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Ebola vaccine to face first major test in DRC outbreak
Reuters/Kenny Katombe
There’s a lot riding on that small vial.
DEADLY TEST CASE

A major real time vaccination test is underway in the race to beat Ebola

By Lynsey Chutel

In the next few days, the world will find out whether it’s possible to stop an outbreak as relentless as Ebola.

On Monday (May 21), a vaccine for the deadly virus was tested in its first real-world outbreak in the Democratic Republic of the Congo. In what is the ninth Ebola outbreak since 1976, the DRC has learned how to effectively manage outbreaks and reduce fatalities. This time could be different as the disease has spread to a large city.

Since the first diagnosis in April, 26 people have died out of 46 infections, according to the World Health Organization. Most of the cases occurred in the rural town of Bikoro, but the outbreak became more ominous when it spread to Mbandaka, a city of about 1.5 million.

A port city, Mbandaka lies on the Congo river, with regular downstream trips to the capital Kinshasa—a densely populated city of 10 million. Nine neighboring countries, including Cong-Brazzaville and the Central African Republic, have also been put on alert.  It’s not a global health emergency yet, says WHO, but without a “vigorous response…the situation is likely to deteriorate significantly.”

More than 7,500 doses of the vaccine have been sent to the DRC, the vaccine alliance Gavi said in a statement. Vaccination will be carried out in the same way doctors eradicate smallpox, with the ring method. Researchers are racing to identify the contacts of those infected, and the contacts of those contacts to “form a buffer of immune individuals to prevent the spread of the disease.”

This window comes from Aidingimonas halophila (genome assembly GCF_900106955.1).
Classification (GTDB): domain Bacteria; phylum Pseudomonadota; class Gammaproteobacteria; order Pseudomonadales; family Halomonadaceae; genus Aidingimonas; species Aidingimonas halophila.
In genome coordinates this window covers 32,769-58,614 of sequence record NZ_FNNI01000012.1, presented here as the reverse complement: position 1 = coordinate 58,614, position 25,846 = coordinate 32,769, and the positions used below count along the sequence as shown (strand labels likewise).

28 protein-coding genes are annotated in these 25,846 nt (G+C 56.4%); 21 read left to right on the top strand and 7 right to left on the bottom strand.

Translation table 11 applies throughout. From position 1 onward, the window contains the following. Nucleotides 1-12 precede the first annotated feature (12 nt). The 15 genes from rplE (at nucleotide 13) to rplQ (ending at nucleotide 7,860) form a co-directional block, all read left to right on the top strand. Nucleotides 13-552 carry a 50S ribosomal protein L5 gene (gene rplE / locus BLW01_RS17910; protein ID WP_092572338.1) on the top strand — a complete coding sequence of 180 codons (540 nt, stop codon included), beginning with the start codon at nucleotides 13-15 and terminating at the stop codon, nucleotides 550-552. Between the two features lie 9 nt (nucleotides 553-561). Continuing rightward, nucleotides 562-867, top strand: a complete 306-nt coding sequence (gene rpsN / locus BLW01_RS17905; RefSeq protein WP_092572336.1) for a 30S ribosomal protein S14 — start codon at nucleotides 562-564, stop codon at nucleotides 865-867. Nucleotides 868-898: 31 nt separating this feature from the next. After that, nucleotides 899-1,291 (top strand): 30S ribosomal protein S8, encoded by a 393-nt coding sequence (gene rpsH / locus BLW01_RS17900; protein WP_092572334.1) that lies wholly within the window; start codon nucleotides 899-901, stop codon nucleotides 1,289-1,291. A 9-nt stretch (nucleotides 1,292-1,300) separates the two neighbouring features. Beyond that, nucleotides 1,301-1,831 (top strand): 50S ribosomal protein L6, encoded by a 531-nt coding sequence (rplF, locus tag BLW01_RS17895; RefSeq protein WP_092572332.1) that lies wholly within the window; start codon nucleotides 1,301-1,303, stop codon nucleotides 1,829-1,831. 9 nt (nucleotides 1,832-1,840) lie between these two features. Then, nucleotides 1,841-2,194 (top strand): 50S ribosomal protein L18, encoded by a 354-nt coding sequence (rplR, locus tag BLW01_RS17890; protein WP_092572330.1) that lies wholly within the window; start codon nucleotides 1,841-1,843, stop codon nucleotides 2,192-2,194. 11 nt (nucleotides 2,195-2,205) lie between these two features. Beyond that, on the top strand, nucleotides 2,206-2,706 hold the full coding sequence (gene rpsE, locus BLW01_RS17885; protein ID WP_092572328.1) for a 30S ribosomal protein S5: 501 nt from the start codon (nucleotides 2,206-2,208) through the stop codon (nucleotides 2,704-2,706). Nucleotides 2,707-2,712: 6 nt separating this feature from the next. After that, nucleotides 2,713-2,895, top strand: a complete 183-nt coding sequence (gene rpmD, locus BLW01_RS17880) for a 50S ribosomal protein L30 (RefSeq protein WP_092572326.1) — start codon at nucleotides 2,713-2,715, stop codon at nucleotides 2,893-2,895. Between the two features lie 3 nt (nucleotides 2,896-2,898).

Health workers and other frontline responders will be among the first to be vaccinated, following the death of a nurse over the weekend. The vaccine is still in the investigational phase and has not been licensed. Still, in a major trial involving 5,387 people in Guinea toward the end of the West Africa outbreak, researchers found the vaccine to be “highly protective against the deadly virus,” according to results published in December. Immunized health workers from the Guinea trial will also be flown in to lend their expertise.

The rVSV-ZEBOV vaccine was created by re-engineering the vesicular stomatitis virus, which mainly affects horses and cattle, to carry a particularly deadly strain of Ebola first identified in the then Zaire (now DRC), and is also the strain that caused the West Africa outbreak. Produced by pharmaceutical company Merck, the vaccine has been sent to the DRC “for compassionate use,” while it awaits final commercial approval.

The vaccination procedure is also a complex one: the vaccine must be kept at a temperature of between -60 and -80 degrees centigrade, which makes it difficult to transport. For now, WHO has deployed special refrigerated carriers as it tests best practices. The rapid response is not only a test for the future of combatting Ebola, it also signals the hard lessons the WHO learned during the West Africa outbreak.

A hemorrhagic fever, Ebola spreads quickly through contact with bodily fluids. In an urban setting, this infectiousness is a disaster. It’s part of what contributed to the rapid spread of the outbreak in West Africa, which killed more than 11,400 people between march 2014 and January 2016.